PHOENIX - Karla Rauch remembers the day that would forever change her son’s life.
"It was October 16th, 2010,” Karla recalls. “Emmett woke up and wasn't quite acting himself. He had a fever and I just knew something wasn't quite right. We took him in to an urgent care (after) which they set us home with a diagnosis that he just had a cold or a flu and that his symptoms would probably get worse before they get better."
They did get worse but Karla wasn't convinced it was a cold, and took Emmett back to the doctor.
“On our way to the doctor he started vomiting up blood. So at this point I knew it was something extremely serious,” Rauch said.
A chest X-ray would reveal a button battery lodged in Emmett’s esophagus.
“Within 10 minutes we were in an ambulance to Phoenix Children's Hospital,” Rauch said.
The button battery had been there for four days leaking acid into Emmett’s upper chest.
Doctors at Phoenix Children's Hospital took the baby right into surgery.
Karla remembers, “They came out and said Emmett was in extremely critical condition. They put him in the extreme ICU and told us they weren't sure if he would make it or not. “
So Karla, her husband Michael, and their older son Ethan waited and prayed.
“Where the battery was lodged in his esophagus was close to his heart. With lots of cases in recent years, batteries can saw through the aorta and bleed out and kill children,” Rauch said.
Emmett miraculously would be the exception. Doctors say he is the worst case of a child who's survived.
The list of medical procedures Emmett has endured is staggering for child so young.
“To date he has had 28 surgical procedures," Rauch said. "He’s had his esophagus reconstructed, his airway partially reconstructed, we still go in every three weeks to have a procedure done on his esophagus. He can't eat by mouth and there is no plan to in the near future. And he eats through a feeding tube and as you can see Emmett requires a trach to breath. He also on a ventilator at night and requires nursing care throughout the night in our home.”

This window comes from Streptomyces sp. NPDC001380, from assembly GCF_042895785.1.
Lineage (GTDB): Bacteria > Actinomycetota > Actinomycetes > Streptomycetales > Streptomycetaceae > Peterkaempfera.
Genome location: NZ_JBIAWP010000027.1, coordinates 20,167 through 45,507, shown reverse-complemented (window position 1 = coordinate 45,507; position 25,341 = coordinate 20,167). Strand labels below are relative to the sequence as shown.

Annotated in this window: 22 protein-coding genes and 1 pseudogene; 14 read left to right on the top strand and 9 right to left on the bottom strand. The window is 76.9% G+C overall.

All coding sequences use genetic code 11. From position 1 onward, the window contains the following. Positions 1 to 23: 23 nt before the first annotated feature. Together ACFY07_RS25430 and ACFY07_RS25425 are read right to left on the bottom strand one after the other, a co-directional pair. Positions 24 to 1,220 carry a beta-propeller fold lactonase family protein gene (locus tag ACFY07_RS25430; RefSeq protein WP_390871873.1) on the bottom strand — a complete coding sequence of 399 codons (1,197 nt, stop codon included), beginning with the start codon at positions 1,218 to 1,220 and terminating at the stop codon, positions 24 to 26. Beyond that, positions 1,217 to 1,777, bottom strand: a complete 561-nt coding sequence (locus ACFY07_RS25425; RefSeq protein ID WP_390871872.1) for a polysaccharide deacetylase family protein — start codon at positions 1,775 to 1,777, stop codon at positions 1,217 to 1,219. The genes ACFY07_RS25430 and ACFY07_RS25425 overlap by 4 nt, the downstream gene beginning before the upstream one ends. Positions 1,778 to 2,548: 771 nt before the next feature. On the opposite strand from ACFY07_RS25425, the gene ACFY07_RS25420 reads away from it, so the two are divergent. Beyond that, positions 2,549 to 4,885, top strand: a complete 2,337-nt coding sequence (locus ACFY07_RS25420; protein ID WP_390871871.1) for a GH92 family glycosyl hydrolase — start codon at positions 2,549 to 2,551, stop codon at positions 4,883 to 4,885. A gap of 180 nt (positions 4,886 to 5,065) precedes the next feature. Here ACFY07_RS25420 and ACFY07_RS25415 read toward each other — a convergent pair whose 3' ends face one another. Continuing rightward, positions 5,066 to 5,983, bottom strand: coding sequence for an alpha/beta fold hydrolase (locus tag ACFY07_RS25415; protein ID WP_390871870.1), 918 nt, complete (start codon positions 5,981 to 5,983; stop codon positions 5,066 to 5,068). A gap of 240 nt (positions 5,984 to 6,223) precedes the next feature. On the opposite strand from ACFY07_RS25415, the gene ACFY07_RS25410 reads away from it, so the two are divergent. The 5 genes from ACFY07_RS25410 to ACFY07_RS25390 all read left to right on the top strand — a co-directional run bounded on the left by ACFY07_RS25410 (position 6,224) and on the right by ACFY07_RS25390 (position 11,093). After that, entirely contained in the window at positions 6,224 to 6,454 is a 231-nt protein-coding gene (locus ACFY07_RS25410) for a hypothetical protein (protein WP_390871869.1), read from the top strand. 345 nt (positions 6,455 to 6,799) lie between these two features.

It has been a long 18-month road for the Rauch family, one his mother feels might have ended that day in the operating room had it not been for the doctors at Phoenix Children's Hospital.
“He’s lived 8 months of 2011 in the pediatric ICU, so it's become our home and we love the nurses and physicians there," Rauch said. "Especially because they changed our lives and saved our little boy. When you see the passion that they have for these children, it makes you realize that you are in a safe place and they will do anything to help save your child's life.”
Rauch is now on a mission to keep what happened to Emmett from happening to other children. She wants to make people aware of the dangers of button batteries.
“When they told me it was a battery, I was completely shocked. Never did I realize anything in our home even used one of these batteries,” Rauch said. “Emmett just was crawling around one day and popped it out of the back (of the remote control) and swallowed it. Just put it in his mouth like any other toddler would do.
Rauch has some advice for anyone with toddlers or small children.
“We are working on making it a law to put a screw in the back, that's our goal but no more just throwing batteries in the drawer - make it safe," she said. "Go through your home and realize this is a serious issue.”
As for little Emmett, the road is still long and the future uncertain. But slowly he is healing and getting his energy back.
“We’re staying positive and he has such a fighting spirit, that we just fight with him and try to move forward," his mom said.
Copyright 2012 Scripps Media, Inc. All rights reserved. This material may not be published, broadcast, rewritten, or redistributed.
Did You Hear?
A teen who learned he didn't have much longer to live turned to writing music -- and his farewell song, "Clouds," became a YouTube sensation that has attracted more than 4 million views.
An Oklahoma man found his damaged truck and was able to start its engine, which put a smile on his face in the aftermath of a devastating tornado.
The Oscar Mayer Wienermobile will be visiting four Bashas’ stores leading up to Memorial Day weekend.
More Central Phoenix News
ABC15 was invited inside the home to see the damage caused by Phoenix police officers during a hostage rescue.